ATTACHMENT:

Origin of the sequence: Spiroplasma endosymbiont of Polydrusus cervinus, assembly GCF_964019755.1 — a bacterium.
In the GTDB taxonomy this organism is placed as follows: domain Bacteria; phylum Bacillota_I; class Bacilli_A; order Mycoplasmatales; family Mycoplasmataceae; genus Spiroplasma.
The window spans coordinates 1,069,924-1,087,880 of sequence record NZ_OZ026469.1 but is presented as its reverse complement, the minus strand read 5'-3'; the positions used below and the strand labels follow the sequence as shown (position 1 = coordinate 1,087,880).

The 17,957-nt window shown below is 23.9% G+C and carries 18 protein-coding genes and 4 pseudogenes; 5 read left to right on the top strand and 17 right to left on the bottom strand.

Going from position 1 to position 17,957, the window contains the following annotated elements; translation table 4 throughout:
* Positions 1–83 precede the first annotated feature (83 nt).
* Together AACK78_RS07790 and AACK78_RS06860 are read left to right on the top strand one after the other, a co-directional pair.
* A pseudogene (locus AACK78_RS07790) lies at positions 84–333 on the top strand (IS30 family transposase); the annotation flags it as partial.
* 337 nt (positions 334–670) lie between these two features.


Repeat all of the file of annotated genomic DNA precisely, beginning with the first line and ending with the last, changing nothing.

Origin of the sequence: Spiroplasma endosymbiont of Polydrusus cervinus, assembly GCF_964019755.1 — a bacterium.
In the GTDB taxonomy this organism is placed as follows: domain Bacteria; phylum Bacillota_I; class Bacilli_A; order Mycoplasmatales; family Mycoplasmataceae; genus Spiroplasma.
The window spans coordinates 1,069,924-1,087,880 of sequence record NZ_OZ026469.1 but is presented as its reverse complement, the minus strand read 5'-3'; the positions used below and the strand labels follow the sequence as shown (position 1 = coordinate 1,087,880).

The 17,957-nt window shown below is 23.9% G+C and carries 18 protein-coding genes and 4 pseudogenes; 5 read left to right on the top strand and 17 right to left on the bottom strand.

Going from position 1 to position 17,957, the window contains the following annotated elements; translation table 4 throughout:
* Positions 1–83 precede the first annotated feature (83 nt).
* Together AACK78_RS07790 and AACK78_RS06860 are read left to right on the top strand one after the other, a co-directional pair.
* A pseudogene (locus AACK78_RS07790) lies at positions 84–333 on the top strand (IS30 family transposase); the annotation flags it as partial.
* 337 nt (positions 334–670) lie between these two features.